Some Unexpected Ways To Have Your Cake And Eat It Too

Hi everyone!

Welcome back for another week where I plumb the depths of the internet for tips on making a wedding affordable.

This week, I’m going to give in to my sweet tooth and write about wedding cakes.

History of Wedding Cakes

Hanami Dream published a new blog post this past week that delved into the history of wedding cakes.

Did you know that the wedding cake tradition goes back a couple millennia to Ancient Rome?

It seems that the Roman groom would break his bread over his bride’s head as a sign of good fortune, long life, and many children. Guests who obtained a crumb of the broken bread for themselves believed that they would share in this good fortune. The breaking of the bread also symbolized the breaking of the bride’s virginal state.

Later, in medieval times, the custom was to pile a tall stack of buns in front of the newlyweds who would then try to kiss one another over the top of the pile. Successfully doing this without toppling the pile over was thought to symbolize a life of good fortune.

White wedding cakes later developed as a sign of purity and wealth. Fine white sugar was used for the icing and, back then, sugar was considered a luxury item. The whiter and taller the cake, the more sugar was needed, hence showing off the family’s wealth.

From there, it is easy to see how the tradition of the tall, multi-tiered, beautifully decorated wedding cake eventually came about.

Modern Wedding Cake Traditions

There are some wedding cake traditions that still go on today. Clemmie Millbank from Perfect Wedding lists a few of them in 8 Things You Didn’t Know About Wedding Cakes.

For instance, cutting the cake together represents the first task a couple will do as newlyweds. There is also a popular tradition of saving the top tier of the wedding cake for the first anniversary or the baby’s christening.

Many of these traditions are rarely strictly observed these days. Most couples end up having a wedding cake at their wedding simply because that it what everybody does.

Take a moment to ask yourself whether a wedding cake is a really important aspect for your wedding.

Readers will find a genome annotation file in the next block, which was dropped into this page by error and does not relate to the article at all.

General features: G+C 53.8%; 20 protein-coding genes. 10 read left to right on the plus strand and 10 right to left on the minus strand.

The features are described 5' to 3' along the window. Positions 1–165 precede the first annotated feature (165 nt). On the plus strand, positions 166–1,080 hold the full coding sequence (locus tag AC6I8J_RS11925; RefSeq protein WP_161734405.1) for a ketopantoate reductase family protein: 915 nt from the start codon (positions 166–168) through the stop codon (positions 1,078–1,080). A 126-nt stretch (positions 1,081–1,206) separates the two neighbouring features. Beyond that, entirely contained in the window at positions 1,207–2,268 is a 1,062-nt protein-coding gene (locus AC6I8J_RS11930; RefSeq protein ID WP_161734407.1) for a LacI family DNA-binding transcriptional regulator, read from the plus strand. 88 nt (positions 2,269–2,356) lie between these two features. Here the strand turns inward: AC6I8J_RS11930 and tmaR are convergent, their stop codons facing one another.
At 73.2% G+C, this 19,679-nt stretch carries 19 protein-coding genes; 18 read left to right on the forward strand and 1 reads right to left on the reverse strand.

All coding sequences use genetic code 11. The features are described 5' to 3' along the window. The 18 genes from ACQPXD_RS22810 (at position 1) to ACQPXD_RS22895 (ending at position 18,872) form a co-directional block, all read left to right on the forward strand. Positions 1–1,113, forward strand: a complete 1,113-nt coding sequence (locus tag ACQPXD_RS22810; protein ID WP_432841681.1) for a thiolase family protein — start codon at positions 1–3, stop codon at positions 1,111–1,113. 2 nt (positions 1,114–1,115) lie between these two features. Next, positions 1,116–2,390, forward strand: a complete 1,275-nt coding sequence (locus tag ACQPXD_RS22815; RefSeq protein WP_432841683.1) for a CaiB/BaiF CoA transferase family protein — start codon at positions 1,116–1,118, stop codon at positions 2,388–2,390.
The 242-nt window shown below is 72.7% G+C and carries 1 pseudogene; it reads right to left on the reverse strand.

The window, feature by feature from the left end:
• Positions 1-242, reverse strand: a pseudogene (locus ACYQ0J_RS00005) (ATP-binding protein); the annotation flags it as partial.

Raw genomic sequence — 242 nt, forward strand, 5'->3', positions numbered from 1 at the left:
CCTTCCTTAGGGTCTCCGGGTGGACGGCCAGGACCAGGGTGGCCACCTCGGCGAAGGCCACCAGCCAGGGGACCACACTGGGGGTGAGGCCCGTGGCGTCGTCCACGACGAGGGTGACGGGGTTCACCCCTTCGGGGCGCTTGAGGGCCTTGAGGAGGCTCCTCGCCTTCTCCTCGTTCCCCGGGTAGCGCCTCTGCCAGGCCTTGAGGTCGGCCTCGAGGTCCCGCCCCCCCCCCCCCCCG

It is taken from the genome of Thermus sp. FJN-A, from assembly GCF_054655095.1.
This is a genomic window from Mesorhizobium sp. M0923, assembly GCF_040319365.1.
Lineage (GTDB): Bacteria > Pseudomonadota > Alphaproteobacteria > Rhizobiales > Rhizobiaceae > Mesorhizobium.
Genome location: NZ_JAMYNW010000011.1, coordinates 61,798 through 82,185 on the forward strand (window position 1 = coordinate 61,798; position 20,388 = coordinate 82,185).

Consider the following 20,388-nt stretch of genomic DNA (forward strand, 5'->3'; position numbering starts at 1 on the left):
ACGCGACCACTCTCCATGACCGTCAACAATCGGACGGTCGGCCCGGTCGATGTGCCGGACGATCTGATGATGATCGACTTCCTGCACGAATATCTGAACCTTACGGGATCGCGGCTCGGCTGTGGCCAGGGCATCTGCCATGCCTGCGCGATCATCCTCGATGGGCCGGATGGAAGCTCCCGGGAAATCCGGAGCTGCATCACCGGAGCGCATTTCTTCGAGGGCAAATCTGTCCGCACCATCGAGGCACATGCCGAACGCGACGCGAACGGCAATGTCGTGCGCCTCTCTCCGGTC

• If you find that this is something that you can live without, then you have just saved yourself several hundred dollars.
  • If you want to pay homage to the tradition, then read on.

Faux Wedding Cakes

Ever heard of fake wedding cakes? If not, then you are about to have your mind blown.

Faux wedding cakes have been rising in popularity as fantastically affordable alternatives to multi-tiered towers of flour and butter.

How does it work?

Patricia Weigel Shannon has a great article on faux cakes on Southern Living. Some bakeries can create fake cake tiers, decorated in fondant, to display in front of all your guests. The newlyweds will then either skip the cake-cutting ceremony or else fake a cake-cutting and use a piece of real pre-plated cake to feed each another. The cake is then wheeled off “to be cut and plated” for the guests. In actuality, there is a (much more affordable) sheet cake sitting in the kitchen and waiting to be served. Yup, you have just done the ol’ switcheroo on your guests!

The great thing about faux wedding cakes is that they are much cheaper than real wedding cakes (up to 50% cheaper). According to Perfect Day Cakes, faux wedding cakes are generally made from Styrofoam. Styrofoam is, of course, so much cheaper than the ingredients and man-power required to make and decorate an actual cake. They are also easier to transport and less likely to get damaged en route.

Wedding Cake Alternatives

If the idea of faux wedding cakes is not for you, you could also look into alternative ideas in place of an actual cake.

Choice Weekly came up with a recent article on 10 Amazing Wedding Cake Alternatives. A tower of brownies, a pile of of donuts, tiers of cheese, a mound of crepes or a stack of waffles.

These alternative wedding cake ideas might seem a bit out there at first glance, but these are actual growing trends in the world of all-things-bridal.

To quote the article: Who says you can’t have pie on your wedding day?



So how do you like the idea of faux or alternative cakes? Personally, I am a big fan of the faux cake savings, although a giant tower of brownies is pretty tempting too. Let’s discuss it further in the comments!

Leave a Reply

Your email address will not be published. Required fields are marked *